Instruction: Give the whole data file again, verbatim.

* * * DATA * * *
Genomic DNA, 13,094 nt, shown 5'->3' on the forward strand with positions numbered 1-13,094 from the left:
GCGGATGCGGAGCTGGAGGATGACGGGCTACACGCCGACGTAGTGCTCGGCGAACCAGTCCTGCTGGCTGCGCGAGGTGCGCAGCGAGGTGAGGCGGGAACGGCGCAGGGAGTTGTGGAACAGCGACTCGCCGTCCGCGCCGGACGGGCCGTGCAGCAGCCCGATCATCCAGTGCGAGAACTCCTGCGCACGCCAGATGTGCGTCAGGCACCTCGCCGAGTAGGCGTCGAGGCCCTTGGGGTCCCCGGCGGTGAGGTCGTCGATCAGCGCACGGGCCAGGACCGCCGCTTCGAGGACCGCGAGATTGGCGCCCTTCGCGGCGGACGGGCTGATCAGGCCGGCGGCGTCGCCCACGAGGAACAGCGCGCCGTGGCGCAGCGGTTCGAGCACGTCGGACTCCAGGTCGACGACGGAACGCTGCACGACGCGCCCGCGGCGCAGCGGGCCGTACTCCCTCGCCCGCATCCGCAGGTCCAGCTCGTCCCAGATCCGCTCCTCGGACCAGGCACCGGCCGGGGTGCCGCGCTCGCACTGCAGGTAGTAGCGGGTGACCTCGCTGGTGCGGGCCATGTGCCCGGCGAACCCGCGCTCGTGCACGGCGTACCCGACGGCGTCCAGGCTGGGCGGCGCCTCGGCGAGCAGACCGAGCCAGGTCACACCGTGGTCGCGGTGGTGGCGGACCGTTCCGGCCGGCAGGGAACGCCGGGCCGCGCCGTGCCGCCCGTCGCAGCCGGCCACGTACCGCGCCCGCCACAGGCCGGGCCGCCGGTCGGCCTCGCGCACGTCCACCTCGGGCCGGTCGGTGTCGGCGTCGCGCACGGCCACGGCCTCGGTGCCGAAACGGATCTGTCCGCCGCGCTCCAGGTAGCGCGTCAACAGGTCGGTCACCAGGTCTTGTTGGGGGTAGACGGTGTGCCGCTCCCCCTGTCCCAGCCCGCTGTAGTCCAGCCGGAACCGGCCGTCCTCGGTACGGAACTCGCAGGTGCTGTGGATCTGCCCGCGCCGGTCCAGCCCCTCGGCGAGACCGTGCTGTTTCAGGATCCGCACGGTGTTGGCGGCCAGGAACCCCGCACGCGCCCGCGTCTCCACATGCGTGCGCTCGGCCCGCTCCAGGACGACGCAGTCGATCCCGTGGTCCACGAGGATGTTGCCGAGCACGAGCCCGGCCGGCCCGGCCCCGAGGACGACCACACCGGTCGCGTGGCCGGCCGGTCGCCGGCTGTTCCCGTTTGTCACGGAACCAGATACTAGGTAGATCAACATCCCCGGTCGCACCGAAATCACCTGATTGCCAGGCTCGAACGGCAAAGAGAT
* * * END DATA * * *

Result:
Genomic DNA, 13,094 nt, shown 5'->3' on the forward strand with positions numbered 1-13,094 from the left:
GCGGATGCGGAGCTGGAGGATGACGGGCTACACGCCGACGTAGTGCTCGGCGAACCAGTCCTGCTGGCTGCGCGAGGTGCGCAGCGAGGTGAGGCGGGAACGGCGCAGGGAGTTGTGGAACAGCGACTCGCCGTCCGCGCCGGACGGGCCGTGCAGCAGCCCGATCATCCAGTGCGAGAACTCCTGCGCACGCCAGATGTGCGTCAGGCACCTCGCCGAGTAGGCGTCGAGGCCCTTGGGGTCCCCGGCGGTGAGGTCGTCGATCAGCGCACGGGCCAGGACCGCCGCTTCGAGGACCGCGAGATTGGCGCCCTTCGCGGCGGACGGGCTGATCAGGCCGGCGGCGTCGCCCACGAGGAACAGCGCGCCGTGGCGCAGCGGTTCGAGCACGTCGGACTCCAGGTCGACGACGGAACGCTGCACGACGCGCCCGCGGCGCAGCGGGCCGTACTCCCTCGCCCGCATCCGCAGGTCCAGCTCGTCCCAGATCCGCTCCTCGGACCAGGCACCGGCCGGGGTGCCGCGCTCGCACTGCAGGTAGTAGCGGGTGACCTCGCTGGTGCGGGCCATGTGCCCGGCGAACCCGCGCTCGTGCACGGCGTACCCGACGGCGTCCAGGCTGGGCGGCGCCTCGGCGAGCAGACCGAGCCAGGTCACACCGTGGTCGCGGTGGTGGCGGACCGTTCCGGCCGGCAGGGAACGCCGGGCCGCGCCGTGCCGCCCGTCGCAGCCGGCCACGTACCGCGCCCGCCACAGGCCGGGCCGCCGGTCGGCCTCGCGCACGTCCACCTCGGGCCGGTCGGTGTCGGCGTCGCGCACGGCCACGGCCTCGGTGCCGAAACGGATCTGTCCGCCGCGCTCCAGGTAGCGCGTCAACAGGTCGGTCACCAGGTCTTGTTGGGGGTAGACGGTGTGCCGCTCCCCCTGTCCCAGCCCGCTGTAGTCCAGCCGGAACCGGCCGTCCTCGGTACGGAACTCGCAGGTGCTGTGGATCTGCCCGCGCCGGTCCAGCCCCTCGGCGAGACCGTGCTGTTTCAGGATCCGCACGGTGTTGGCGGCCAGGAACCCCGCACGCGCCCGCGTCTCCACATGCGTGCGCTCGGCCCGCTCCAGGACGACGCAGTCGATCCCGTGGTCCACGAGGATGTTGCCGAGCACGAGCCCGGCCGGCCCGGCCCCGAGGACGACCACACCGGTCGCGTGGCCGGCCGGTCGCCGGCTGTTCCCGTTTGTCACGGAACCAGATACTAGGTAGATCAACATCCCCGGTCGCACCGAAATCACCTGATTGCCAGGCTCGAACGGCAAAGAGAT